Everybody sees two dark caps, and along these lines composes white on the paper. The group looses!

Winning group: two whites or two blacks

Loosing group: three whites or three blacks Probability of winning: 3/4.

Playing cards: simple diversion

I know which card you chose Among a gathering of playing cards, you select one without letting me know which one it is. I pose a few inquiries and you answer yes or no . At that point I am ready to let you know which card you chose.

2 cards You select one of these two cards I make one inquiry and you answer yes or no . I am ready to let you know which card you chose.

2 cards: one inquiry suffices Question: is it this one?

4 cards

First question: is it one of these two?

Second question: is it one of these two ?

4 cards: 2 questions suffice Y N Y N

8 Cards

First question: is it one of these?

Second question: is it one of these?

Third question: is it one of these?

8 Cards: 3 questions YYY YYN YNY YNN NYY NYN NNY NNN

Yes/No 0/1 Yin —/Yang - True/False White/Black +/ - Heads/Tails ( hurling or flipping a coin)

8 Cards: 3 questions YYY YYN YNY YNN NYY NYN NNY NNN Replace Y by 0 and N by 1

0 1 0 1 0 2 0 1 3 1 0 4 1 0 1 5 1 0 6 1 7 3 questions, 8 arrangements

8 = 2 2 2 = 2 3 One could likewise show the eight cards on the sides of a 3D shape instead of in two lines of four passages.

Exponential law n questions for 2 n cards Add one inquiry = duplicate the quantity of cards by 2 Economy : Growth rate of 4% for a long time = increase by 2.7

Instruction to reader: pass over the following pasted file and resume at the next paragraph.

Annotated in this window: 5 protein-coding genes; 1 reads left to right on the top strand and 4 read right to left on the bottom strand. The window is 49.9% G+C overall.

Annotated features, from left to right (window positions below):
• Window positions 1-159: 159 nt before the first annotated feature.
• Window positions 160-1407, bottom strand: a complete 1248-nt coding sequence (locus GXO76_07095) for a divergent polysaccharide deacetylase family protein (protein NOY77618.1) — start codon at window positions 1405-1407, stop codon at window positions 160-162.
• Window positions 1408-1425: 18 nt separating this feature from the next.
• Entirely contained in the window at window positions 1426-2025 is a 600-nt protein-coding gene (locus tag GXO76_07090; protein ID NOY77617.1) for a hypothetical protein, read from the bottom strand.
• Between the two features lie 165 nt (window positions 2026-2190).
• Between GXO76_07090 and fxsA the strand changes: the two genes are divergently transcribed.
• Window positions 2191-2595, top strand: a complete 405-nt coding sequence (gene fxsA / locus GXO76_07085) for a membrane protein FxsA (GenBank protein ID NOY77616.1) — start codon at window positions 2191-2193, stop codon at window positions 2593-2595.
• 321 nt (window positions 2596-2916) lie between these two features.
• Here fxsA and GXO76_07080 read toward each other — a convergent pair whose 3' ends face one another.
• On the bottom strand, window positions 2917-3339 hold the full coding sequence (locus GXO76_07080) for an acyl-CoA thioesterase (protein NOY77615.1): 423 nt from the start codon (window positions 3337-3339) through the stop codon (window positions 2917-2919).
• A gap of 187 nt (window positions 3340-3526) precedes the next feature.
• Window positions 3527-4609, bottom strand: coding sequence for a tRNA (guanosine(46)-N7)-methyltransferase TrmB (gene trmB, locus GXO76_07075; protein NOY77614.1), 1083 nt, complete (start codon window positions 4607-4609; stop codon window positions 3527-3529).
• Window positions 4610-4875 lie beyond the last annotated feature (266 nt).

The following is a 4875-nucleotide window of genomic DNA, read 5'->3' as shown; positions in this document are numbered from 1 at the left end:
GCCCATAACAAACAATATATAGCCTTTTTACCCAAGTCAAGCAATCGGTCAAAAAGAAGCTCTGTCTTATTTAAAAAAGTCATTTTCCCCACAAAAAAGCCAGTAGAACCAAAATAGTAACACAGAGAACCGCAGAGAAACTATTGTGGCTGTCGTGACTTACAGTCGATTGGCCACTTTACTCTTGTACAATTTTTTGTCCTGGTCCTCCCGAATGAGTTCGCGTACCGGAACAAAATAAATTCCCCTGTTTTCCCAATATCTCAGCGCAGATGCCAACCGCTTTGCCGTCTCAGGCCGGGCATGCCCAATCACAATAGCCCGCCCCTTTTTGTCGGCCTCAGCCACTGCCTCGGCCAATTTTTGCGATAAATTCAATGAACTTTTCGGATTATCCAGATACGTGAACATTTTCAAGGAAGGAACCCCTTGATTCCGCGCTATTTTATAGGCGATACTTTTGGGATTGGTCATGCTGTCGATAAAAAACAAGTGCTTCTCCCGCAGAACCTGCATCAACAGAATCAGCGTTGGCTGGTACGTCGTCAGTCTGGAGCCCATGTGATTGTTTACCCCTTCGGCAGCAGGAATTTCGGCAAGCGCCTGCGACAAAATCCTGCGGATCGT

Complexity A number somewhere around 0 and 2 n - 1 is given by its paired extension including n digits. Paired documentation m=a n-1 a n-2 … a 1 a 0 implies m=2 n-1 a n-1 + 2 n-2 a n-2 + … + 2a 1 + a 0 . The many-sided quality of m is its number of digits : n = 1+ [log 2 m ] if a n-1 ≠ 0 .

16 Cards 4 questions

12 0 4 8 13 1 5 9 10 14 6 2 11 15 7 3 Label the 16 cards

0 1 0 1 0 1 0 1 0 1 0 1 0 1 0 1 0 1 0 1 0 1 0 1 0 1 0 1 0 1 0 1 0 1 Binary representation:

Y N Y N Y N Y N Y N Y N Y N Y N Y N Y N Y N Y N Y N Y N Y N Y N Y N Ask the inquiries so that the answers are:

First question:

Second question:

Third question:

Fourth question:

The same works with 32 , 64 , 128 ,… cards

More troublesome: One answer might not be right!

One answer might not be right Consider the same issue, however you are permitted to give (at most) one wrong reply. What number of inquiries are required with the goal that I am ready to know whether your answers would all say all are correct or not? Furthermore, in the event that they would all say all are right, to know the card you chose?

Detecting one slip-up If I make more inquiry , I will have the capacity to identify in the event that one of your answers which is not good with alternate answers. Furthermore, on the off chance that you committed no error, I will let you know which is the card you chose.

Detecting one oversight with 2 cards With two cards I simply rehash double the same inquiry. On the off chance that both your answers are the same, you didn\'t lie and I know which card you chose If your answers are not the same, I realize that one answe